Coyle was one of the best ever. He likely expected that move was coming. He still got torched. That memory has always stuck with me.
As for his backhand, perhaps the only guy with a better one is his childhood friend John Grant Jr. At a time when many still saw the backhand as a trick shot (and you saw far fewer of them used in NLL games), Kelusky showed night in and night out that it’s a legit way to put the ball in the net.
Twice he scored eight goals for Calgary, what I consider a lofty single-game standard for any NLL sniper to achieve.
On April 2, 2003, he had eight goals in a game and with still almost eight minutes left in the tilt he went to the sin bin after exchanging a volley of slashes with fellow Peterborough boy Mat Giles, ending the momentum he had as he was within striking distance of the then-record 10 goals in an outing.
The second time he scored eight was just over two years later on April 18, 2005 against the Toronto Rock in a 20-12 victory for the Riggers at the Saddledome. His hot hand that night led Calgary to one of its most decisive victories ever against Toronto in front of a home crowd that still relishes every time their club can beat their Canadian archrivals.
Kelusky finished his pro career with 383 goals and 440 assists in 195 games, good for an average of 4.2 points a game. He scored 37 goals and 30 assists in 16 playoff games, an identical 4.2 point average.
Kelusky was incredibly consistent — another hallmark of a great player.
Off the floor
Like most NLLers, he battled through and played through many injuries. None was worse than when he got his cheekbone broken in an off-floor incident near the start of his first year with the club.
Kelusky ended up in a hospital bed following surgery to insert a plate and screw into his face. He had a slight concussion to boot. The team feared he was lost to them for the season. Kelusky had Calgary out to a 2-0 start with eight goals and six assists in those two contests. The Riggers were enjoying the feeling of winning after their 4-12 campaign. The wins and Kelusky’s play was energizing the city of Calgary, which was still getting used to pro lacrosse.
But Kelusky missed just three games before returning. It buoyed the team, which made the playoffs with a 9-7 record before falling to the Buffalo Bandits 16-9 in the first round of the playoffs. The next year the Riggers would complete their incredible ascent from worst to first, hoisting the Champion’s Cup at home before a sold-out gathering of nearly 20,000 fans, still an attendance record in Calgary.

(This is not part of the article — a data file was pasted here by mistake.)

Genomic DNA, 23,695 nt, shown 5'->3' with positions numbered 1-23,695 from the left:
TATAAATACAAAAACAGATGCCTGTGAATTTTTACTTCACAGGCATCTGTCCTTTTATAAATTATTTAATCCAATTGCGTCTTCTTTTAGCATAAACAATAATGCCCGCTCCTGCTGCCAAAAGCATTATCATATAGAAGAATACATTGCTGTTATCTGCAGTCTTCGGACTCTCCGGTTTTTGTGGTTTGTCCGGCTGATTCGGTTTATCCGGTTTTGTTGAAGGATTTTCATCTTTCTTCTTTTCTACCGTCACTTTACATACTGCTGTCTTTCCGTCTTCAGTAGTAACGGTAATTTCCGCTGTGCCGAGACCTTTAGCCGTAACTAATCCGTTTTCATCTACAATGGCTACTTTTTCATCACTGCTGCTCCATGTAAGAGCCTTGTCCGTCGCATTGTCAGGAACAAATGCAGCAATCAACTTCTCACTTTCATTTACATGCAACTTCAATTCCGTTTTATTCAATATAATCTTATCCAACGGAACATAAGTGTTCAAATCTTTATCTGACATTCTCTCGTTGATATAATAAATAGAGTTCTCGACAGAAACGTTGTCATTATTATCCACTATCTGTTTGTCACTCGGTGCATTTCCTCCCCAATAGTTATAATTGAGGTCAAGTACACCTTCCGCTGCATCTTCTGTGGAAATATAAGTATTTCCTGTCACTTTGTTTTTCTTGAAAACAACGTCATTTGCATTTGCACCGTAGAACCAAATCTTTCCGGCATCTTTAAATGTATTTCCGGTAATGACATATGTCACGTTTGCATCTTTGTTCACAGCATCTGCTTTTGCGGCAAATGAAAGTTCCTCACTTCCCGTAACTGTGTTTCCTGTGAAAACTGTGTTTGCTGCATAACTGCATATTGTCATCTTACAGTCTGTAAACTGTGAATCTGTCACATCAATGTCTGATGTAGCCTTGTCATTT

A good example of his dedication and leadership came in 2009.
During Calgary’s second Cup run, Kelusky missed the team’s morning shootaround but came out and scored five first-half goals as Calgary built a huge lead and coasted to a 17-5 win over the Stealth in a Friday-night tilt. During the game, a little birdie in the pressbox told me Kelusky had been back to Ontario to attend his Grandma’s funeral, someone he was very close to, before hoping a red-eye flight Thursday night to get back in time for the game.
He wanted to be there for both his family and his lacrosse family. He didn’t want to let either one down. He didn’t.
What’s more, a visibly emotional Kelusky still took the time to come and talk to me after the game in a hallway outside the dressing room and tell me the story of his week. I had asked the club PR person to ask him if he was up to talking to me about it. Kelusky knew I cared about writing about more than just the score. I wanted to write about the players and their stories for the game’s dedicated fans in Calgary and across the league.
He wore the C. He understood his role on the floor and off it to grow the game.
Enduring impact and legacy
Kelusky should be a slam-dunk, first-ballot NLL Hall-of-Famer. It will be asinine if he’s not.
His jersey will no doubt be the second to be hauled into the Saddledome rafters, joining Toth in the Forever a Roughneck club. Seeing No. 17 up there beside Toth’s No. 9, his road roommate during his Calgary years and a good friend, will be fitting. The pair were the faces of the franchise, the Calgary kid and the adopted son.
And the league is certainly better off with the news Kelusky is staying involved in the NLL, serving as a defensive coach for the relocated New England Black Wolves. At first glance having Kelusky serve as a defensive coach seems odd. A fellow Calgary media hack made a strange face when he read about Kelusky’s new gig.
Really, it shouldn’t be a big surprise.
Scoring, assists, loose balls, a little defence, leadership — Kelusky was versatile as a player, and now versatile in retirement.